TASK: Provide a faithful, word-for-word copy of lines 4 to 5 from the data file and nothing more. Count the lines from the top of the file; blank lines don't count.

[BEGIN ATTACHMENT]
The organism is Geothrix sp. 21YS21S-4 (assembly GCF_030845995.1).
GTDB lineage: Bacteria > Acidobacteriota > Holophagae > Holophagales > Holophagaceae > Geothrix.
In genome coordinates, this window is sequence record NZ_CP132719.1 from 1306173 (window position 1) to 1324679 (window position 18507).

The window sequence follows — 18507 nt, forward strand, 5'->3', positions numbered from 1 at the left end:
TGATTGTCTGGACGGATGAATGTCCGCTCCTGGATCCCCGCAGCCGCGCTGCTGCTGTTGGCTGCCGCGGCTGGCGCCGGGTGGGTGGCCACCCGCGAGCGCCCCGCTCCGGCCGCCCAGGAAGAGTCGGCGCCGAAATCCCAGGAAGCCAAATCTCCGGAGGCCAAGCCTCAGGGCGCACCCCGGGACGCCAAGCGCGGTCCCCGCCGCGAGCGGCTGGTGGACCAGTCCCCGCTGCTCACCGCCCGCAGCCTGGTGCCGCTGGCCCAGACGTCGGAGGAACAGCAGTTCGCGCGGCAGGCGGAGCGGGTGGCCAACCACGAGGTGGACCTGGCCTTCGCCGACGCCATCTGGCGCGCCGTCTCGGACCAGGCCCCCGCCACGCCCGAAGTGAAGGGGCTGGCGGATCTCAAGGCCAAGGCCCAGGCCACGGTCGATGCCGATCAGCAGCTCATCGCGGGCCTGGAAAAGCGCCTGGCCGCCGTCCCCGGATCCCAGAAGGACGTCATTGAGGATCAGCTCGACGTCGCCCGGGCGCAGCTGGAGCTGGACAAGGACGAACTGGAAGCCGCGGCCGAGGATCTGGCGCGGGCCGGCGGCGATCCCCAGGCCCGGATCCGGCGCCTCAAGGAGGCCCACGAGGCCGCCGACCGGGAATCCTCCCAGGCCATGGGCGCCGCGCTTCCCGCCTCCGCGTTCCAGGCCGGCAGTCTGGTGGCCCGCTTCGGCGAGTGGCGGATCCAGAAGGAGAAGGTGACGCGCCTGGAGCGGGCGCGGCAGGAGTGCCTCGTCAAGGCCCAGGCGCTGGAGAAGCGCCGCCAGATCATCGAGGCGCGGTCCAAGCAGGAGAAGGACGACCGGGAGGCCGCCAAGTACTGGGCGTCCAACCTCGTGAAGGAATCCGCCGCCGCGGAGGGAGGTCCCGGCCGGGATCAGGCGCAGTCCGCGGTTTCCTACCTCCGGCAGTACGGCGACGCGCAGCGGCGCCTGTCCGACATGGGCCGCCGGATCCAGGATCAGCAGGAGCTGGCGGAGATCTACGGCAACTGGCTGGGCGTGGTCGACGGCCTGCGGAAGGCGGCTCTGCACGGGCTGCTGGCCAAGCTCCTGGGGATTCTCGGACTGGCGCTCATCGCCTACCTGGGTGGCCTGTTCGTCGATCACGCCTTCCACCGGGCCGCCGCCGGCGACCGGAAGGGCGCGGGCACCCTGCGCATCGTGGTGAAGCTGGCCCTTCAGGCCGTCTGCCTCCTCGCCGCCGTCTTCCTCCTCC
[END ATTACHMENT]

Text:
The window sequence follows — 18507 nt, forward strand, 5'->3', positions numbered from 1 at the left end:
TGATTGTCTGGACGGATGAATGTCCGCTCCTGGATCCCCGCAGCCGCGCTGCTGCTGTTGGCTGCCGCGGCTGGCGCCGGGTGGGTGGCCACCCGCGAGCGCCCCGCTCCGGCCGCCCAGGAAGAGTCGGCGCCGAAATCCCAGGAAGCCAAATCTCCGGAGGCCAAGCCTCAGGGCGCACCCCGGGACGCCAAGCGCGGTCCCCGCCGCGAGCGGCTGGTGGACCAGTCCCCGCTGCTCACCGCCCGCAGCCTGGTGCCGCTGGCCCAGACGTCGGAGGAACAGCAGTTCGCGCGGCAGGCGGAGCGGGTGGCCAACCACGAGGTGGACCTGGCCTTCGCCGACGCCATCTGGCGCGCCGTCTCGGACCAGGCCCCCGCCACGCCCGAAGTGAAGGGGCTGGCGGATCTCAAGGCCAAGGCCCAGGCCACGGTCGATGCCGATCAGCAGCTCATCGCGGGCCTGGAAAAGCGCCTGGCCGCCGTCCCCGGATCCCAGAAGGACGTCATTGAGGATCAGCTCGACGTCGCCCGGGCGCAGCTGGAGCTGGACAAGGACGAACTGGAAGCCGCGGCCGAGGATCTGGCGCGGGCCGGCGGCGATCCCCAGGCCCGGATCCGGCGCCTCAAGGAGGCCCACGAGGCCGCCGACCGGGAATCCTCCCAGGCCATGGGCGCCGCGCTTCCCGCCTCCGCGTTCCAGGCCGGCAGTCTGGTGGCCCGCTTCGGCGAGTGGCGGATCCAGAAGGAGAAGGTGACGCGCCTGGAGCGGGCGCGGCAGGAGTGCCTCGTCAAGGCCCAGGCGCTGGAGAAGCGCCGCCAGATCATCGAGGCGCGGTCCAAGCAGGAGAAGGACGACCGGGAGGCCGCCAAGTACTGGGCGTCCAACCTCGTGAAGGAATCCGCCGCCGCGGAGGGAGGTCCCGGCCGGGATCAGGCGCAGTCCGCGGTTTCCTACCTCCGGCAGTACGGCGACGCGCAGCGGCGCCTGTCCGACATGGGCCGCCGGATCCAGGATCAGCAGGAGCTGGCGGAGATCTACGGCAACTGGCTGGGCGTGGTCGACGGCCTGCGGAAGGCGGCTCTGCACGGGCTGCTGGCCAAGCTCCTGGGGATTCTCGGACTGGCGCTCATCGCCTACCTGGGTGGCCTGTTCGTCGATCACGCCTTCCACCGGGCCGCCGCCGGCGACCGGAAGGGCGCGGGCACCCTGCGCATCGTGGTGAAGCTGGCCCTTCAGGCCGTCTGCCTCCTCGCCGCCGTCTTCCTCCTCC